In one of the most entertaining blog posts of 2019, historian and writer Greg Nesteroff shares the story of Bill Lane, an undercover FBI agent sent to the Slocan Valley to ferret out counter-culture radicals. Maybe you met him?

Greg Nesteroff is one of our favourite storytellers in British Columbia’s West Kootenay region. He’s always unearthing fascinating tales about everything from elephants on the pass between Rossland and Grand Forks to Nelson’s international lacrosse team of the early 1900s.

Our favourite, though, is his post from earlier this year about an undercover American special agent with the Federal Bureau of Investigation who was assigned to the Slocan Valley in 1973 to infiltrate a supposed underground movement and report back to his superiors about radicals. His name was Cril Payne but when he lived in the West Kootenay he went by Bill Lane. He had long hair, lived in his van, hung out with a woman named Karen for a time, stayed for a week at the Wild Horse Commune in Ymir and attended a music festival. Perhaps you met him?

Payne wrote a book about his experience during his time with the FBI called Deep Cover: An FBI Agent Infiltrates the Radical Underground and recounts his time in the West Kootenay and elsewhere searching for members of the Weathermen, a militant organization that took responsibility for various bombings at US government buildings.

In his post Nesteroff recounts one aspect of Payne’s story when he is pulled over by the RCMP soon after he arrives in the West Kootenay. It’s funny because he later learned the cop thought he was suspicious because he seemed too deferential to authority.  Nesteroff writes: “It’s the funniest part of a book that doesn’t have many funny parts. While the van was littered with drugs, they tried to be as polite as possible, and after Payne’s driver’s license was run through the FBI’s database and came back clean, they were free to go. Payne later learned:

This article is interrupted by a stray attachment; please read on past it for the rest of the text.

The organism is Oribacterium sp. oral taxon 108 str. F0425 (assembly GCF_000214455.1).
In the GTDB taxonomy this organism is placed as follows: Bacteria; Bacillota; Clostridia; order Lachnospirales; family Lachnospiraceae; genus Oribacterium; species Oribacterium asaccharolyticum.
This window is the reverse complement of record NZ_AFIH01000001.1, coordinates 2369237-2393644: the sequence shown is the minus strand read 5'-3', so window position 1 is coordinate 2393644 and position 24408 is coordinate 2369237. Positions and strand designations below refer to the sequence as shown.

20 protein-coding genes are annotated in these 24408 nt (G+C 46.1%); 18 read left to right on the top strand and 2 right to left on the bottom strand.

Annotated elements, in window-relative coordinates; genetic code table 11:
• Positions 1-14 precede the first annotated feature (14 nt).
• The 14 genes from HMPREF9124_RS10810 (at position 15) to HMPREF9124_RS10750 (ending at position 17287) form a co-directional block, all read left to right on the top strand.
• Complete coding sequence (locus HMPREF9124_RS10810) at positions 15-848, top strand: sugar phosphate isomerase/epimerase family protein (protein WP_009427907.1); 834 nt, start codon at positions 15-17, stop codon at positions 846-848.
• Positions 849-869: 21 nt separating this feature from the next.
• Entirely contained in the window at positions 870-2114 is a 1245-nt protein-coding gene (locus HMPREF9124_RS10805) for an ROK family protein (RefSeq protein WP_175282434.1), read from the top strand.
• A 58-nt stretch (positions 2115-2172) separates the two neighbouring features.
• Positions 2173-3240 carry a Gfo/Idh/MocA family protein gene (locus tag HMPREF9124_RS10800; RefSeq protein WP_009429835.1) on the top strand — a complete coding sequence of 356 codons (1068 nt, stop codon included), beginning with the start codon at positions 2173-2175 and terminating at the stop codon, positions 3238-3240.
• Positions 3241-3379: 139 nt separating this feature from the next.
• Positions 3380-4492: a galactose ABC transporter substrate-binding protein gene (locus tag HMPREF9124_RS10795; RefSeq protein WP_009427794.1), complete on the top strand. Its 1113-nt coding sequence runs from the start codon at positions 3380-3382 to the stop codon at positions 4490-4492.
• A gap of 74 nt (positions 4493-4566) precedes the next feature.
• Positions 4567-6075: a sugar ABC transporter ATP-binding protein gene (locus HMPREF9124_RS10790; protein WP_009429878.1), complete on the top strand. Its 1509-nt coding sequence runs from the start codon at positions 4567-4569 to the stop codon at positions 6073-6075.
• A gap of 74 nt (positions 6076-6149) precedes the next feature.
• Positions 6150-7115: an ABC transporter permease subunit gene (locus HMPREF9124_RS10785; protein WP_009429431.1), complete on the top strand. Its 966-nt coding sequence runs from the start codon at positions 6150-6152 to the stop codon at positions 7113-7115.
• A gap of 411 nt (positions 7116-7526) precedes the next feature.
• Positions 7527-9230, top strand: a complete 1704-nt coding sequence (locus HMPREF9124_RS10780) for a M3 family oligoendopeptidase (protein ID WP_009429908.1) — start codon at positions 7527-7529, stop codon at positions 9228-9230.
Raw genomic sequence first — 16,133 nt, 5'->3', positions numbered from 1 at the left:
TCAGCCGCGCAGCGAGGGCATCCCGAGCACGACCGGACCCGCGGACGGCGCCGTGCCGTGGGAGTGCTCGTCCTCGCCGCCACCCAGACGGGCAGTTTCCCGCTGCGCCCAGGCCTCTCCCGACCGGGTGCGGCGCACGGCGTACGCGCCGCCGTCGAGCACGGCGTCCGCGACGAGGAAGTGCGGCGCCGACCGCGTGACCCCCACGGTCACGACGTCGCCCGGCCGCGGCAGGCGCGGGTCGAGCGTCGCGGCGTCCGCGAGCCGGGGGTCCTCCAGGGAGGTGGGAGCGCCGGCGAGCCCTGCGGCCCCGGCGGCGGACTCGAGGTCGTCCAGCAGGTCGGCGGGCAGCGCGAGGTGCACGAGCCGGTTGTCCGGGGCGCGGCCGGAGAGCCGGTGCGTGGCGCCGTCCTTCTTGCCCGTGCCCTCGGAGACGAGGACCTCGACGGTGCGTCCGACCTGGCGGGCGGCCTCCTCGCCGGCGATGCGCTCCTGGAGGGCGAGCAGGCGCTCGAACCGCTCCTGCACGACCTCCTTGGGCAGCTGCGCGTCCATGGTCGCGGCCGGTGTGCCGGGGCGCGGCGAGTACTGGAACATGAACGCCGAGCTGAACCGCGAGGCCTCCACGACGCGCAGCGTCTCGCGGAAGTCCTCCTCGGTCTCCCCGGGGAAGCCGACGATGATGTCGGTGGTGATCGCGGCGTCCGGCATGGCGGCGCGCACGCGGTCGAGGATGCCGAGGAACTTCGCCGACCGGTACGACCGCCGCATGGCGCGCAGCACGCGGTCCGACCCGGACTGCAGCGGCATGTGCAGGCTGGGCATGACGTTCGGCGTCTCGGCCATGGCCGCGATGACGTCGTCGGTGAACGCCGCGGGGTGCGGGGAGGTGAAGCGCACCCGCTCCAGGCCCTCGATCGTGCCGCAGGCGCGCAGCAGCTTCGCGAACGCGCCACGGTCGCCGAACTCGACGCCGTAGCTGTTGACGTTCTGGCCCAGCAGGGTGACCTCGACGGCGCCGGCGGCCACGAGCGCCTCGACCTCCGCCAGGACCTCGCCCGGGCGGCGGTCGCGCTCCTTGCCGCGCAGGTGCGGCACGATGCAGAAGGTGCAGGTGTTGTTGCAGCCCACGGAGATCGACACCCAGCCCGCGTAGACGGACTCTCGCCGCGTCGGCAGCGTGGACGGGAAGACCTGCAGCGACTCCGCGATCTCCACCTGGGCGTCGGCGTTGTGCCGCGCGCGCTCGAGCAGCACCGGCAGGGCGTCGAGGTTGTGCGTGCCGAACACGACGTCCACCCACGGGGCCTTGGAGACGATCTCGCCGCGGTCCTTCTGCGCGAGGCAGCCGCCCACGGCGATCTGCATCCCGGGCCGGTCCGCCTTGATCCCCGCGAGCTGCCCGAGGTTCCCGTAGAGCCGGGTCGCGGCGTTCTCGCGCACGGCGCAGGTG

When Karen and I had been stopped by the RCMP officer in Slocan Park, he had checked my identification through the NCIC computer. Though the officer received a routine reply that I was not ‘wanted,’ all hell broke loose at FBI headquarters. The Revolutionary Activities Section of the Domestic Intelligence Division was immediately notified that the RCMP had inquired about the fictitious identity of a deep cover operative in Canada. Red Alert! What’s gone wrong? Was he arrested? Is he in jail? Did he have an accident? Frantic calls from the Bureau to Seattle. Seattle ordered to contact Special L immediately and find out what was going on … It was a bureaucratic nightmare.”
Ultimately Payne’s posting in the Slocan was a failure according to his superiors as he never encountered any insurgents. It was also a turning point for him personally as he began to question the Bureau and his role within it.
To learn more about the time Payne spent in the West Kootenay and his resultant tell-all book, read Nesteroff’s excellent post: